Tuesday, July 31, 2012

Ask the Clock.

A while ago, someone asked my what is my favorite time of day.

"Night."  I answered almost immediately.  A night owl, post-sunset is when I do most at home.  Running, walking, cleaning, cooking...all done in an audience of stars.  Nighttime, when the city is sleeping, its breathing barely detected among the empty sidewalks and flickering street lamps.

But then I reconsidered, remembering tranquil mornings at university.  The mornings (though few) where I got up before an 8am class and wondered why I didn't get up that early every day.  The mornings I still felt a chill in the air and dew gripped onto the grass for a few more precious moments before the sun warmed it away.

And then it came to me.  I don't have one specific favorite time of day.  It isn't the time that matters, it's the feeling.  It's the calamity I love, the quiet times where the rest of the world has either already fallen asleep or is not yet stirring.  I love the power of the silence, the creeping cold of those hidden hours.  I love the time that I have to my thoughts alone, to ponder, to wonder, to dream.

It is in those hours that I have been broken, yet it is in those hours that I have again been made whole. 

Let the world sleep.  It is my time.

Monday, May 14, 2012

On Stargirl and Hope.

I've been home from university for one week.  Yet still, my floor is a maze of loose books and papers that I have yet to go through.  My clothing is put away in my closet, but that's the extent of it.  I should probably finish,  but lately I've been focused on other things.  I'm rediscovering the friends I have here, those friends who I barely talk to when we're all away at school but who fall back into old routines when we all get together again in the summer.  And I'm rereading my favorite book of all time.  The fact that I even have a favorite book is quite a feat, considering I was raised by a teacher and a librarian.  But I do.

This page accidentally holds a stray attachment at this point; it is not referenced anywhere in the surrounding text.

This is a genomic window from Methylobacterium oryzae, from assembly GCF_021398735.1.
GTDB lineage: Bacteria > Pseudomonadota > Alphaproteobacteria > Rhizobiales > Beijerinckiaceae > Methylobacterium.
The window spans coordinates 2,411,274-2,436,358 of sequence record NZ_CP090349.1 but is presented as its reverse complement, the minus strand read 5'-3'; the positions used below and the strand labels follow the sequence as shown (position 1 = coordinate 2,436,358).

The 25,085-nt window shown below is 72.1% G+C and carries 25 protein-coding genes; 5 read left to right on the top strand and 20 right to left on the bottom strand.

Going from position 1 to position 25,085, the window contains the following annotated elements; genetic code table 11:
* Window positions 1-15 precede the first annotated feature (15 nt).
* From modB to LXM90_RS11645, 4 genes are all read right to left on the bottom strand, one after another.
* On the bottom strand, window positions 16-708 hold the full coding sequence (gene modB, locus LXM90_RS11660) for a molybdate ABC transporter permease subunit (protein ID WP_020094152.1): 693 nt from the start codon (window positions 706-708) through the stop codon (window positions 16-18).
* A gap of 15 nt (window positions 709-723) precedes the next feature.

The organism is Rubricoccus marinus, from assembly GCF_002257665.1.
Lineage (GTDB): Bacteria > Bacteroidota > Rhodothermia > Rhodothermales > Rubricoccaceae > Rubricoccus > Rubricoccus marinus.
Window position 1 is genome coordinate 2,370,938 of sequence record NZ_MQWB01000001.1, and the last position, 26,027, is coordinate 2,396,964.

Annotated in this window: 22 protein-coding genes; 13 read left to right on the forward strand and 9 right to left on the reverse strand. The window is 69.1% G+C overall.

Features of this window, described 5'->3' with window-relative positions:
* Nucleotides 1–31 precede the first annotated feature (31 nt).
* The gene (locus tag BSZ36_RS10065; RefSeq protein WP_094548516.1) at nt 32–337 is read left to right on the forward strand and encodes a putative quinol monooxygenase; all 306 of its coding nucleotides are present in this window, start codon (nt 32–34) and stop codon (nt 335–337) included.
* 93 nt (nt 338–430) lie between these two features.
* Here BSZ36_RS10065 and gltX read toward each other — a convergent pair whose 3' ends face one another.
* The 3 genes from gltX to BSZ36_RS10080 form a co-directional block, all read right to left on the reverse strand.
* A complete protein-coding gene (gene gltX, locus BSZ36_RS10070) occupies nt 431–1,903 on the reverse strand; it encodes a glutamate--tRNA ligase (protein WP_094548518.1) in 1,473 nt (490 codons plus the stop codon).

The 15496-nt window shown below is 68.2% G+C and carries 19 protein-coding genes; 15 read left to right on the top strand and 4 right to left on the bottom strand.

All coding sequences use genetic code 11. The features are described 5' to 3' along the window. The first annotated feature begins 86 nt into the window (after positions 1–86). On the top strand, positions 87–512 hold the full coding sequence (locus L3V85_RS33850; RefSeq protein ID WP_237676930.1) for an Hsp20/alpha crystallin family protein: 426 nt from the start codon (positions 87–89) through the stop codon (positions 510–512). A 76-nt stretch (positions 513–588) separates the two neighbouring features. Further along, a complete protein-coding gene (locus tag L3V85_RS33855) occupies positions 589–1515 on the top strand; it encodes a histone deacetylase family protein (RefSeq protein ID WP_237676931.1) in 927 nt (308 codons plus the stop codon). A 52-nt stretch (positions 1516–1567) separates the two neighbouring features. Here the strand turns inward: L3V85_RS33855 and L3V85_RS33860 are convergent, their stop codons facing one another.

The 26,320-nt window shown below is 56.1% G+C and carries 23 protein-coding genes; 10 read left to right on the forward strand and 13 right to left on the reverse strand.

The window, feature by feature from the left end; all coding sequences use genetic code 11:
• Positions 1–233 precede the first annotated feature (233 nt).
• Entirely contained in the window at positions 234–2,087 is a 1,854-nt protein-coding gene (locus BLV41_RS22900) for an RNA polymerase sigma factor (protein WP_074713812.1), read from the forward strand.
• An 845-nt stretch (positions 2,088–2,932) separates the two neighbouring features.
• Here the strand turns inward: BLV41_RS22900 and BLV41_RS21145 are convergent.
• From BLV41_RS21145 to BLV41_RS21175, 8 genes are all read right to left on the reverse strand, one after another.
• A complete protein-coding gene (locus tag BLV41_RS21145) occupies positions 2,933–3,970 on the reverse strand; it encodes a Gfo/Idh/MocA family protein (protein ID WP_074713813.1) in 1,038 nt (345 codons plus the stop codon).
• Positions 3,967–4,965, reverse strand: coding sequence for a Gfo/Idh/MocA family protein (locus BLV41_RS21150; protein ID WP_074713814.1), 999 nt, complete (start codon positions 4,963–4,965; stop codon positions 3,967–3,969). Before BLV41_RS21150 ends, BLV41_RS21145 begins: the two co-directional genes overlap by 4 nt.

I don't know if any of you have read Stargirl or its sequel, Love, Stargirl.  They are written by Jerry Spinelli for a middle and high school audience.  Each is an incredibly easy read, but a very moving one.  Stargirl is a selfless soul, a homeschooler experiencing the cruelty of public school for the first time.  Her kindness is unwelcome to the other students, who attack her for her difference.  Despite everything, though, she learns to cry for herself for the first time when she falls in love with a boy who can't handle her intensity.

Stargirl is a story that makes you think, makes you wonder.  How is it that students can be so mean?  How can they look at someone so kind, so incredibly enigmatic, and hate her for it?  What does it say about humankind, that even the strongest people can be broken by love?  That even as they live their own life, they can never really forget that complete happiness, can never stop wishing it hadn't ended?  That the most beautiful people can be the most broken?